NEW DELHI: The prices of onions, in the past couple of days, have seen a sharp and rather dramatic increase. Most adversely affected has been New Delhi, but other parts of the country have not been spared this crisis. Prices have risen from Rs. 30 to a staggering Rs. 100 per kilo.

The amount of onions coming into the national capital has fallen by 11582 quintals (100 Kg) between August 1 and August 24, 2015. While the cost per quintal for the vegetable has also increased substantially, the minimum cost has increased from a Rs. 1000 per metric tonne to Rs. 2125, and the ceiling for the maximum has been set at Rs. 5500, from 3000 at the beginning of the month. This increase in price has made the essential good unaffordable for the common man.

The onion crisis has as many layers as the vegetable itself. As has the reaction with the urban poor reeling under the steep hike of what is a staple food. The social media is flooded with posts, with the wags coming out with jokes directed against Prime Minister Narendra Modi and his Acche Din.

Steep hikes in the price of Onions have, in the past, led to the fall of many governments. This crop has seen parties lose elections, and their voter base. The fall of the BJP in the 2004 General Elections is a case in point.

Smelling uncertainty, the political parties are attacking each other, but there is a consensus on the issues that have precipitated this crisis. The first, unseasonal rains, during the Rabi season has seen those crops stored halved, and secondly, hoarding. The latter provides the largest source of political fodder for attack, Lalu Prasad Yadav, and Ramvilas Paswan have urged the government to resolve the issue of hoarding, and requested them to crackdown on those found employing such tactics. While, Delhi chief of the Congress, Ajay Maken, blames the excessive VAT that has been levied on petrol and diesel prices in Delhi by the Aam Aadmi Party (AAP) government, which, he says, has decreased the amount of trucks coming in.

The AAP government, meanwhile, is organizing raids on stores in the city to prevent any incident of hoarding, and have set a ceiling, of one kilo, on the amount of onions that each individual can purchase.

While the governments are out to blame the hoarders, who hold back large quantities of the essential crop to make maximum profits when the price increases, have turned a blind eye towards the problem of the lack of efficient storing facilities in the country. As seen the amount of onion currently available for consumption has been halved. The efficient storing of onions can prolong the durability of this crop by months,and curb inflationary tendencies.

Nanasaheb Patil, chairman of Agriculture Product and Market Committee (APMC) at Lasalgaon, while speaking to an English daily newspaper, said that supply of onion has completely dried up. "Most of the farmers have already sold their March produce. Onion is a perishable commodity. This year the upper layer of onions was getting blackish and therefore farmers could not hold it for a longer time,"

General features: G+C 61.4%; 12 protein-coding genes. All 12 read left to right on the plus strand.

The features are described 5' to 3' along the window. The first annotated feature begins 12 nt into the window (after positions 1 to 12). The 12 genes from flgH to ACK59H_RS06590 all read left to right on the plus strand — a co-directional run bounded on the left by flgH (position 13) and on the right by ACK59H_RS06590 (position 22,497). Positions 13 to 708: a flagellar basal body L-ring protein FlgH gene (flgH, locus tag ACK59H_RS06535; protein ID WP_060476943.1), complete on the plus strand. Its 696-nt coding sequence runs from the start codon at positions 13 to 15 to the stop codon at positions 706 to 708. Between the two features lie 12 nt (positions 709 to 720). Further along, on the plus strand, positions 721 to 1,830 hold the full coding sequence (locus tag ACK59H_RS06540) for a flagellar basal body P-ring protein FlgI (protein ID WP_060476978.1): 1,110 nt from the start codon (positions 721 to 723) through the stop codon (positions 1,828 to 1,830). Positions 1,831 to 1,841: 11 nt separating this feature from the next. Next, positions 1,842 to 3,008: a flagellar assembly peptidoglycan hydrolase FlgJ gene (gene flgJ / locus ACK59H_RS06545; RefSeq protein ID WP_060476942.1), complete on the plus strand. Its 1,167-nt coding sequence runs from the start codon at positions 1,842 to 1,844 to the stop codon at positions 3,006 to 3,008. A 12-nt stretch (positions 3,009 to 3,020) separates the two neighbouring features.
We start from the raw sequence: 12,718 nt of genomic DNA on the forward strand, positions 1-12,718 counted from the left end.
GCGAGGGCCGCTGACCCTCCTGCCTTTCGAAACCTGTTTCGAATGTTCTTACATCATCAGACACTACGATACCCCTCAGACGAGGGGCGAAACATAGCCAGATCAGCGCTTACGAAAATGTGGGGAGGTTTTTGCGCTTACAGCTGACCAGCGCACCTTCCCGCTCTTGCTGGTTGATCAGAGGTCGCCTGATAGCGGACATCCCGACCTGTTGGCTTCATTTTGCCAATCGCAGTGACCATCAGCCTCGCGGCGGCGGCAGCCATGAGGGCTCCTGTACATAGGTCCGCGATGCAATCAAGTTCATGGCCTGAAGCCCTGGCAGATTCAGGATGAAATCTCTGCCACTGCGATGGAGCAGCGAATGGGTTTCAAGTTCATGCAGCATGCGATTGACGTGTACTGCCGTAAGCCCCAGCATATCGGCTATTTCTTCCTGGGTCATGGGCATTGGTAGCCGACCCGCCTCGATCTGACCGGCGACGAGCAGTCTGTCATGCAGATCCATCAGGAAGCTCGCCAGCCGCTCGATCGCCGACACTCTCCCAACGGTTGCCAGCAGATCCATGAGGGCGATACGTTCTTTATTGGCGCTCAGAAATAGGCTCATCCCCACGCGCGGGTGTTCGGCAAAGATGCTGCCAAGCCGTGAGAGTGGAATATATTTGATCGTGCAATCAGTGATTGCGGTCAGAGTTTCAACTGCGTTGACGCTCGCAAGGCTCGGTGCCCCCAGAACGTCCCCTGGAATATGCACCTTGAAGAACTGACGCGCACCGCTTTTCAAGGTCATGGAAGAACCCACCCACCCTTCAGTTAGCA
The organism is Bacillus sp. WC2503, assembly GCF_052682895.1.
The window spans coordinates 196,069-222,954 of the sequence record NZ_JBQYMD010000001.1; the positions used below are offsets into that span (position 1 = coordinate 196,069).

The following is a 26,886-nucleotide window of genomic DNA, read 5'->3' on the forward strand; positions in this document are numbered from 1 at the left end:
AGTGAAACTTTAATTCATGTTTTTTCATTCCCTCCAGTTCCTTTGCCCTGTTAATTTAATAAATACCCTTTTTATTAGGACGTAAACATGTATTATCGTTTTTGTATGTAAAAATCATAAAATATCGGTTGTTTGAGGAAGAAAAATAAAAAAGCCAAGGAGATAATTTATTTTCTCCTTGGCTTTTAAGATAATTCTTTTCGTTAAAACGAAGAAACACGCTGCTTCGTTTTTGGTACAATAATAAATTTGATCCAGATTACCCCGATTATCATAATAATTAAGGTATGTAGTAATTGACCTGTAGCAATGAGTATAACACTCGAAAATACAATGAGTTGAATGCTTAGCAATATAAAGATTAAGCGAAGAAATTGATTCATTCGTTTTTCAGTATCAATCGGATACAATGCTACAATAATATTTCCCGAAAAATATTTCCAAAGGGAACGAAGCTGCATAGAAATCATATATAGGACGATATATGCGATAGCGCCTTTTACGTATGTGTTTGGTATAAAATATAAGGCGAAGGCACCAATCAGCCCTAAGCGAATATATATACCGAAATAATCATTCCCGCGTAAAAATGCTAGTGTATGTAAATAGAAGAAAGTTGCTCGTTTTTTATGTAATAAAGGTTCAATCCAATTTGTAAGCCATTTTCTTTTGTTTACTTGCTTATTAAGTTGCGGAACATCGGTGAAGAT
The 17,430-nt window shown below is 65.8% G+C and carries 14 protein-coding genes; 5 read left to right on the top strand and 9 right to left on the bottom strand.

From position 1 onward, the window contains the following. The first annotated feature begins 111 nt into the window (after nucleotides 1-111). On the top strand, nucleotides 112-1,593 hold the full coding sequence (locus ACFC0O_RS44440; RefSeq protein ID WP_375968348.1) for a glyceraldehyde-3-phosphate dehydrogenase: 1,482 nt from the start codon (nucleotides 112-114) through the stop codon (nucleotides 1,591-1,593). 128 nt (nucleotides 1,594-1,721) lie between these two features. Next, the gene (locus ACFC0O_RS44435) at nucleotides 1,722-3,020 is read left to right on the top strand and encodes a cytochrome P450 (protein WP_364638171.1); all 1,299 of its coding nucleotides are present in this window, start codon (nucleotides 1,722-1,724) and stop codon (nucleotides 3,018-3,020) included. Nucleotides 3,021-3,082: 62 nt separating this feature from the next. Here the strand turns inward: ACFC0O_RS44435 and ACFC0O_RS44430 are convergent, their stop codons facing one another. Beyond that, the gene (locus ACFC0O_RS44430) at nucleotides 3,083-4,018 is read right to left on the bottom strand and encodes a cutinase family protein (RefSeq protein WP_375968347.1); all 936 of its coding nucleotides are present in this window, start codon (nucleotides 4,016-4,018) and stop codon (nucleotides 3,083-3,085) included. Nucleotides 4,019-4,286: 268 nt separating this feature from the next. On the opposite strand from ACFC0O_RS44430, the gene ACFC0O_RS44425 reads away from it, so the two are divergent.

Nanasaheb Patil points out to the two most crippling problems of post harvesting in India – that of preservation, and middlemen. These are caused by the lack of availability of storage facilities in rural India.

In a report by the Maharashtra State Agricultural Marketing Board (MSAMB), the state with the largest amount of the land under onion cultivation, the farmers are forced to sell their harvest immediately because there are few or none modern scientific storing facilities. These modern storing facilities are cold storage units, that ensure that the vegetable is cooled from all sides, ventilated, and not completely frozen. This allows the vegetable to be maintained for many months, this particularly important as the period between the harvesting of the Rabi, and the Kharif crops is long.

What they rely on are traditional means of storage, which cannot prevent the bulbs of the onions to rot. These traditional techniques dominate the countryside, despite repeated efforts of the governments to introduce schemes to help better store these vegetables. The technical know how, availability of funds are major impediments in the growth of these cold storage units.

All states have elaborate plans for the introduction of cold storage units to prevent, the inflationary tendencies of essential goods and crops. Rasktriya Krishi Vikas Yojna (RKVY) looks to modernize the storage facilities in states such as Maharashtra, which accounts for nearly 30% of India’s onion demand, and Uttar Pradesh. APMC’s, too, are required to have cold storage facilities, which prolong the life of the onions, but such efforts aren’t enough.

Private companies are allowed to come in to the Cold storage industry, and FDI is allowed. The costs of setting up, and maintaining these are too high, which dissuade local entrepreneurs taking such risks. While those who can, resort to hoarding, which in turn pushes up the prices of these crops.

These state government reports urge farmers to start their cold storage units, which would arrest proliferation of these middle men. In the countryside, some farmer cooperatives may take upon the task of setting up these units, but they do not account for the demand. These farmers then have to quickly sell this crops, to those who can either sell them or preserve them, these few private players then proceed to hoard the produce.

The modernization of storage facilities, are one of the major issues that cause these inflationary tendencies in essential goods. While, state governments seek to support and set up small units – in Maharashtra under RKVY small storage capacity units of 1.1 lakh tons have begun – but these do not solve the problem.